As in National Novel Writing Month? Nanowrimo? Well, I do. I have since 2005, when I failed to make the goal of 50,000 words in a month. But each year since then I've managed to scribble enough words to win.
What do I win?
Well, satisfaction, I suppose. Knowing that I can sit my lazy tush down and write because I must. Normally I don't think writing 50,000 words or more is that important. After all, you write when you have something to say. But with Nano, you have a deadline - one month - and a set goal - 50,000 words or more. So it's all up to you.
I know Shoprat has done this in the past. I hope he can do it again this year, but he has his own trubbles to deal with, and may not feel he has the time. So we'll see, right?
Remember that Nano costs nothing to join and participate. Not one thin dime. You can donate to the cause, if you like. I have in the past, but I don't know about this year. I have a $600 dental bill to pay tomorrow - getting three teeth pulled! Oy! - and will find it hard to make the rent this coming month. But I will donate if I can. One of the neat things in the Nano universe is the Young Writers Program. And that's one way a donation helps. And Nano is about helping writers, especially young writers.
Here's how they describe the program at the YWP page:
"What: To meet your word-count goal and write a novel from scratch in one month's time. You will be able to enter your chosen word-count goal in your profile starting October 1, 2009.
You should sign up on the Young Writers Program site if you are:
17 years old or younger participating on your own.
In a K-12 teacher-lead class that is participating in NaNoWriMo.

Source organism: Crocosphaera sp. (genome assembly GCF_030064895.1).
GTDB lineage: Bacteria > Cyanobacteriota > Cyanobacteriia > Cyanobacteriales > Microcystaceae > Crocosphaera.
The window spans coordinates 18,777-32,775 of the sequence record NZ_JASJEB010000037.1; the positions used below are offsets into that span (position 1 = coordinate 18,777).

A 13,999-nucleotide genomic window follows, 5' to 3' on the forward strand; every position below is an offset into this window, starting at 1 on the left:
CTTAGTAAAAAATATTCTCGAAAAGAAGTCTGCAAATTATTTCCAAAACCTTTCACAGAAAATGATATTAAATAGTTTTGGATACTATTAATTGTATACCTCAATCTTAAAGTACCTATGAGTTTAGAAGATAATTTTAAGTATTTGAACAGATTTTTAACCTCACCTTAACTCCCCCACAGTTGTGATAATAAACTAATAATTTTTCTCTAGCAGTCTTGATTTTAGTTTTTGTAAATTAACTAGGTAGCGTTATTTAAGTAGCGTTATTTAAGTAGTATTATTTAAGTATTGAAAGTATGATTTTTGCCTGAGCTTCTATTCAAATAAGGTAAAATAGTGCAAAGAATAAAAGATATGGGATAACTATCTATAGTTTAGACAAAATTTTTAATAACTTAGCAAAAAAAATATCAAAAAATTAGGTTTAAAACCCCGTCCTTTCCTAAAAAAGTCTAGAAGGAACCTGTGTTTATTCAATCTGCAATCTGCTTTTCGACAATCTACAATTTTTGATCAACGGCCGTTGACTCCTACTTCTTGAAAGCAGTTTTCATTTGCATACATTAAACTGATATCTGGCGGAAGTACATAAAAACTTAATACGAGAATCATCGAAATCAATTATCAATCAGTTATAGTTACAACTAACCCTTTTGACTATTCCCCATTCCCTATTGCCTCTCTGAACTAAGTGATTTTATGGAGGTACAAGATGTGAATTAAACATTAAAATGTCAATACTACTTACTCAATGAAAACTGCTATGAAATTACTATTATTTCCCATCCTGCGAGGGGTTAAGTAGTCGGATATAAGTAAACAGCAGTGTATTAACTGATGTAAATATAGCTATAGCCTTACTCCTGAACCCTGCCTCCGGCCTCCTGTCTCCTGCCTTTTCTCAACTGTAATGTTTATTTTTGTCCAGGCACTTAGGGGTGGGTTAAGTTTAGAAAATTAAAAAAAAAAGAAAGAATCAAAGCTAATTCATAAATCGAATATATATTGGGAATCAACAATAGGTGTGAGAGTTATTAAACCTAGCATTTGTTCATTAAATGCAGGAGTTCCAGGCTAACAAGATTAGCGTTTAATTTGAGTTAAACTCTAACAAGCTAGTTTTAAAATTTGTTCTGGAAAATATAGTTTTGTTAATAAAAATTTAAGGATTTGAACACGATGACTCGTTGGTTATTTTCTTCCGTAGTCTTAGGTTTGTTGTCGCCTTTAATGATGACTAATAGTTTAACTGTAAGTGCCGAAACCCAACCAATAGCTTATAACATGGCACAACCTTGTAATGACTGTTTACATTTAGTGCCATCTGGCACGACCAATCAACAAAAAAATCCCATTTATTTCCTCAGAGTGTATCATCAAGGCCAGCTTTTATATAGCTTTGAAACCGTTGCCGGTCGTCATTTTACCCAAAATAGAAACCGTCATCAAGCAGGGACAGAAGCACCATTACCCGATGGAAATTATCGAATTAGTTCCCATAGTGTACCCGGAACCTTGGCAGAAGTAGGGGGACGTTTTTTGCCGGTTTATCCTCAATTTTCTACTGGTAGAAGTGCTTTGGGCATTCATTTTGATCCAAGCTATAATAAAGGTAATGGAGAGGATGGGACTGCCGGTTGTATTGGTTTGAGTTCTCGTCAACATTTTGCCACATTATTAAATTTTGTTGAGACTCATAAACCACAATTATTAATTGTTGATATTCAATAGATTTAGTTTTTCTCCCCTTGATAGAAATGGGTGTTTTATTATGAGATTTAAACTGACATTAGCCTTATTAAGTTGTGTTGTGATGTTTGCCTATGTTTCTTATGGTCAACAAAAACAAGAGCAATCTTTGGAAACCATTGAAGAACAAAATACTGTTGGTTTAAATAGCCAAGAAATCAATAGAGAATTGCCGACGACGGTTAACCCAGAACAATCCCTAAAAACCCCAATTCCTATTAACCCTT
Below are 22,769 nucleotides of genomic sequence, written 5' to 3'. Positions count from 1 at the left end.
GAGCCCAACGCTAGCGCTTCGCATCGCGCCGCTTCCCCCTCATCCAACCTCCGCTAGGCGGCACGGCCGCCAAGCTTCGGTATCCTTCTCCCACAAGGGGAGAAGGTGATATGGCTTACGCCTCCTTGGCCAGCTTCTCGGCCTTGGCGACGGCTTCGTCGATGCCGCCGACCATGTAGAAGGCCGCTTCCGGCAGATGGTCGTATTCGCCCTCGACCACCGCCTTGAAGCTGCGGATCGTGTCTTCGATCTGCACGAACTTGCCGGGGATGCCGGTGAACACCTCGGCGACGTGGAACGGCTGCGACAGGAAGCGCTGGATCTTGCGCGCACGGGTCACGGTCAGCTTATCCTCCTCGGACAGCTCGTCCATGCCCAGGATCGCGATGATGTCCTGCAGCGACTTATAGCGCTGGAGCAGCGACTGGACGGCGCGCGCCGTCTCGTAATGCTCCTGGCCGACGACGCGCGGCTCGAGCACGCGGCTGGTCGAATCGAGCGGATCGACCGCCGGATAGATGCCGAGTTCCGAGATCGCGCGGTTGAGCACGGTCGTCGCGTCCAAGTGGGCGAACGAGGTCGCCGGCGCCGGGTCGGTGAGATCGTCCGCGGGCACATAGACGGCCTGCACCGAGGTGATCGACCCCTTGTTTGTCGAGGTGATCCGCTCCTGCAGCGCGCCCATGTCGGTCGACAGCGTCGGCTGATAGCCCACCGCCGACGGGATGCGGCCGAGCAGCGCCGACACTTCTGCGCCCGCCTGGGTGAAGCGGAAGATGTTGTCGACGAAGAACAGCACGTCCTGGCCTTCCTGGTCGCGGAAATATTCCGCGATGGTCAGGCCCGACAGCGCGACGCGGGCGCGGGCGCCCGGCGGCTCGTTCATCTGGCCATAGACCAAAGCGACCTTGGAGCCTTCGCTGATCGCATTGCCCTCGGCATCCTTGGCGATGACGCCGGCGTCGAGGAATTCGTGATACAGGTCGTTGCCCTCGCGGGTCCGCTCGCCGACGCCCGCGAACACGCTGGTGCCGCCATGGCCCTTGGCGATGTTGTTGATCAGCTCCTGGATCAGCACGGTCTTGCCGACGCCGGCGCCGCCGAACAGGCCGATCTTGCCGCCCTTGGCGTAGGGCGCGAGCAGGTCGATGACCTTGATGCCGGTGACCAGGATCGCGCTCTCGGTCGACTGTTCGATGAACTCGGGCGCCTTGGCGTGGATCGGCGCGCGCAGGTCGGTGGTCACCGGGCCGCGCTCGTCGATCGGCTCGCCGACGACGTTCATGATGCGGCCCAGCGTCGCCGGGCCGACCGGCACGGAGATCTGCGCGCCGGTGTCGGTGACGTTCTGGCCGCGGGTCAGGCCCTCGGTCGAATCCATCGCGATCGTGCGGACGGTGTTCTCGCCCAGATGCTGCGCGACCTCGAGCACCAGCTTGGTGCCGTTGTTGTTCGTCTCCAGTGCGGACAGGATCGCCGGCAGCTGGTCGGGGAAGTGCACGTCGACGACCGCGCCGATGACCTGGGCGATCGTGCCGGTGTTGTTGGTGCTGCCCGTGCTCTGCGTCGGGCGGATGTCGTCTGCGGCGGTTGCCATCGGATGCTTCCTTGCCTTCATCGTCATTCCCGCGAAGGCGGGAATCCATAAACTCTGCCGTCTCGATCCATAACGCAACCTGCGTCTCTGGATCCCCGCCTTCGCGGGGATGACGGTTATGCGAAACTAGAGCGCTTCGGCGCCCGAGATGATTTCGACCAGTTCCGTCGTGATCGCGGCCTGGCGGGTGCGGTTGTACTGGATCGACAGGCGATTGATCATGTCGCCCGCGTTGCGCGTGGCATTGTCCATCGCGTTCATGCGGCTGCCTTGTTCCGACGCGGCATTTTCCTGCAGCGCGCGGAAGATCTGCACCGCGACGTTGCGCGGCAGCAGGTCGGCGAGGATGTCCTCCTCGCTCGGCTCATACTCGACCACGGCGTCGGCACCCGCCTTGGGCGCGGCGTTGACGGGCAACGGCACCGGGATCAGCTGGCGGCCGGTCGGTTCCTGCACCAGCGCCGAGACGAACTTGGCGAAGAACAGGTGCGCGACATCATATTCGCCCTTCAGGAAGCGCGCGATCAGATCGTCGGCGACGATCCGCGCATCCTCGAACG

An educator facilitating NaNoWriMo in your classroom.
If you are 13 or older you can sign up on the main site at www.nanowrimo.org. Just know that you will have to write 50,000 words since the adult site doesn't allow you to set your own word-count goal.
Why: The reasons are endless! To write freely without having to stress over spelling and grammar. To be able to talk about how cool your novel is any chance you get. To be able to make fun of real novelists who take far longer than 30 days to write their books . . .
When: You can sign up whenever you'd like to add your name to the roster of budding young authors and participate in the forums. Writing begins November 1. To be added to the official list of winners, you must reach your word-count goal by November 30 at midnight. Once your novel has been verified by our web-based team of robotic word counters, the celebration begins.
Still confused? Just visit the How NaNoWriMo Works for Young Writers page! If you are an educator, visit the How NaNoWriMo Works for Educators page."
They also say:
"In 2008, 119,000 adults participated through our main site, and 22,000 young writers participated through our Young Writers Program."
That's a whole lotta writers! :)
So think about donating, if you can, even if you aren't a writer and don't intend to join us in our 50K quest. It's better than hoping your tax dollars are being used wisely in the Department of Education. Whoo-Hoo!
I know, some of you are prolly thinking, "What's the big deal? Anybody can write some words." True, anybody can. But they don't. And for writers, and aspiring writers (I say, if you write, you are a writer! No aspiring involved!), this is like a kick in the pants. Here you have a self-imposed deadline, a set goal, and only yourself as a judge. If you fail, so what? So do may others. No disgrace. But writers know how hard it can be when faced with the 'blank page'. It can make you freeze. That's the first hurdle for the writer.
Others come along and threaten our well-being, too.
So Nano can provide the practice a lot of writers need. Practice in how to write something, anything, even when nothing is coming to mind.
Are you a writer? Then why not head on over to Nanowrimo and register? Join in the fun - yes, it can be fun, once you stop all the whimpering, and the weeping while lying on the floor in the fetal position.
November 1st is the opening date! Thew writing race begins! Come on, all you writers: Come Nano!